Historical and modern Deism is defined by the view that reason, rather than revelation or tradition, should be the basis of belief in God. Deists reject both organized and revealed religion and maintain that reason is the essential element in all knowledge. For a "rational basis for religion" they refer to the cosmological argument (first cause argument), the teleological argument (argument from design), and other aspects of what was called natural religion. Deism has become identified with the classical belief that God created but does not intervene in the world, though this is not a necessary component of deism.
1.1 Deism and prayer
2 18th century popularity
3 Appellations for divinity
4 Decline in popularity
5 Current status
6 See also
7 External links
7.1 External informational links
7.2 External organization links
Deism encompasses a range of views on the nature of God, particularly on whether God intervenes in the world. The classical view is that the universe was created by a God who then makes no further intervention in its affairs (the clockmaker hypothesis). In this view, the reason God does not intervene in the world (via miracles) is not that God does not care, but rather that the best of all possible worlds has already been created and any intervention could not improve it. Historically, many deists adhered to this view; others hold a more pantheist or pandeist view that in creating the world, God became the world and does not exist as a separate entity from it; while some hold that God intervenes only as a subtle and persuasive force in the universe.
The classical view of an impersonal and abstract God has caused many to claim that deism is "cold" and amounts to atheism. Deists maintain that the opposite is true and that this view leads to a feeling of awe and reverence based on the fact that personal growth and a constant search for knowledge is required. This knowledge can be acquired from many sources including historical and modern interpretations found in the many varied fields of science (biology, physics, etc.) and philosophy. Deism, like many religions, seeks to reconcile and unify with science and "modern views." However, both deism and other religions have differing views with science on evolution, see Evolutionary Creationism.
The words deism and theism are closely related and this sometimes leads to controversy. The root of the word "deism" is from the Latin deus, while the root of the word theism comes from the Greek theos, both meaning god in English. However, theism can include faith or revelation as a basis for belief, while deism includes only belief which can be substantiated through reason.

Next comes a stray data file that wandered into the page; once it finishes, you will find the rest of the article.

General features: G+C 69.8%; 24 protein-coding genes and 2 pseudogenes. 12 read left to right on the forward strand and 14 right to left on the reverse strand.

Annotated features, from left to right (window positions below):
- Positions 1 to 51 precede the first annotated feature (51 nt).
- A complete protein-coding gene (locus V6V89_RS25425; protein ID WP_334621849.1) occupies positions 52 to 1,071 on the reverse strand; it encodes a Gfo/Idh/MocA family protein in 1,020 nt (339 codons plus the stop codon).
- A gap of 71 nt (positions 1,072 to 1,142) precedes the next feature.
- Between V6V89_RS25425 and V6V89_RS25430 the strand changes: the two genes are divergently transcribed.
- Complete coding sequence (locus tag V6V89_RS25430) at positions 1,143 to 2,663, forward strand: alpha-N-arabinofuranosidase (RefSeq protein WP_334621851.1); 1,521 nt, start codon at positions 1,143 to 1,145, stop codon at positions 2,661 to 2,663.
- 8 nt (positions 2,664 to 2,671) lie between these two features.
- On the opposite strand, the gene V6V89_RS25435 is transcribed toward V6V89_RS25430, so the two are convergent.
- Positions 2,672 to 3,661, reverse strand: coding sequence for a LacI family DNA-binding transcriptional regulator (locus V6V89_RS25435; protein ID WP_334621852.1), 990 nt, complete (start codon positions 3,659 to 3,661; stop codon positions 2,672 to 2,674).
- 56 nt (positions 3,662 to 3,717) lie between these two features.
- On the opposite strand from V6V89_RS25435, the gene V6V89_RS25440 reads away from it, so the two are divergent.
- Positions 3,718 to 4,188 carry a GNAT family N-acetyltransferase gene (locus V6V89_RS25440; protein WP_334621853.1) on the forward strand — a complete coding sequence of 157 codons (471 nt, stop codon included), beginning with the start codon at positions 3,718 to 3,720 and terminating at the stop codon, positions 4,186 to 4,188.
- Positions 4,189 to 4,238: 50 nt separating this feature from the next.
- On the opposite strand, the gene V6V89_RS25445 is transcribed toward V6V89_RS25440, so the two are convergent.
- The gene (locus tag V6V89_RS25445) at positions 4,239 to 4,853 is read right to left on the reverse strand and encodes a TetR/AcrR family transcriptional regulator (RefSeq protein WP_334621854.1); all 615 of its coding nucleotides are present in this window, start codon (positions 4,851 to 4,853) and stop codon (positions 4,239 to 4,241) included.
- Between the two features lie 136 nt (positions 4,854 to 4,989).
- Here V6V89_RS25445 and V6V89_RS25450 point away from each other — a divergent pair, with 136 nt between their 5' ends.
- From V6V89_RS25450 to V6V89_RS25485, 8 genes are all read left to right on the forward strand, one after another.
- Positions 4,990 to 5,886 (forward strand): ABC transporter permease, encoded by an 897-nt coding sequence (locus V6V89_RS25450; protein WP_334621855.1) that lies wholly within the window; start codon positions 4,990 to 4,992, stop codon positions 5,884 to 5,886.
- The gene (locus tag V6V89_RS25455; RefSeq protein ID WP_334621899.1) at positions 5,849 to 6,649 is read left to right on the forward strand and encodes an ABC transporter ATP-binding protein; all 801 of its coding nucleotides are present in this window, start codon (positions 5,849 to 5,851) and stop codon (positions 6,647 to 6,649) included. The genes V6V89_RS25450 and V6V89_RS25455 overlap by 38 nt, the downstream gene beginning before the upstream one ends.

Deism can be considered as the form of theism in opposition to fideism, while other schemas separate deism and theism. A helpful comparison of the common positions regarding belief in divine beings can be found in the theism article.
Many deists who do not believe in divine intervention still find value in prayer. They think of it as a form of meditation and self-cleansing, which can improve one's life and lead to one's efforts being more effective. However, many deists consider all prayer an attempt to establish a personal relationship with God, something deists do not believe is possible.
Deist thinking has existed since ancient times and can be inferred from pre-Socratic philosophers such as Heraclitus. However, it was not until the modern era, during the European Enlightenment and Scientific Revolution, with their respective emphases on rigorous skepticism, deductive logic, and empiricism (experience/induction), that deism came into its own as a subject of philosophical discourse, particularly in France (Descartes, the Philosophes), Germany (Kant, Leibniz), Great Britain (Hobbes, Hume), and the United States (Paine, Franklin).
Deism developed from the expanding influence of scientism in Europe and European colonial intellectual life. Newtonian physics, the intellectual basis and the aesthetic model for Enlightenment scientism, spread the idea that matter behaves in a mathematically predictable manner that can be understood by postulating laws of nature. Objectivity, natural equality, the prescription to treat like cases similarly are central principles of the Enlightenment mentality, ideas borrowed from Newton's observational/experimental method and put to use in all domains the Enlightenment mind scrutinized; these principles informed the development of the philosophy of deism. Exasperation with the costs of centuries of European religious warfare was a powerful recommendation for the new, objective frame for spiritual matters, a perspective the most notable minds of the time found appealing.
Deism was championed by Enlightenment thinkers such as Voltaire and some of the Founding Fathers of the United States. Thomas Jefferson and Benjamin Franklin are among the most well-known of the American founding deists. Thomas Paine published The Age of Reason, a treatise that popularized deism throughout America and Europe. Paine wrote that deism represented the application of reason to religion, finally settling problems that formerly were thought to be permanently controversial. Deists hoped to also settle religious questions permanently and scientifically by reason alone, without revelation.
The names used for the divinity by deists include the following:
Several factors contributed to a general decline in the popularity of deism, including:
Newtonian physics, when linearized and simplified, is considered deterministic, and so deism based on that, for many, left little room for hope. Of some relevance in response to this are newer theories in physics, most notably quantum mechanics, which has both a non-deterministic interpretation (the Copenhagen interpretation), and deterministic interpretations (the transactional interpretation and many-worlds interpretation). Some modern revivals of deism resemble pantheism and panentheism.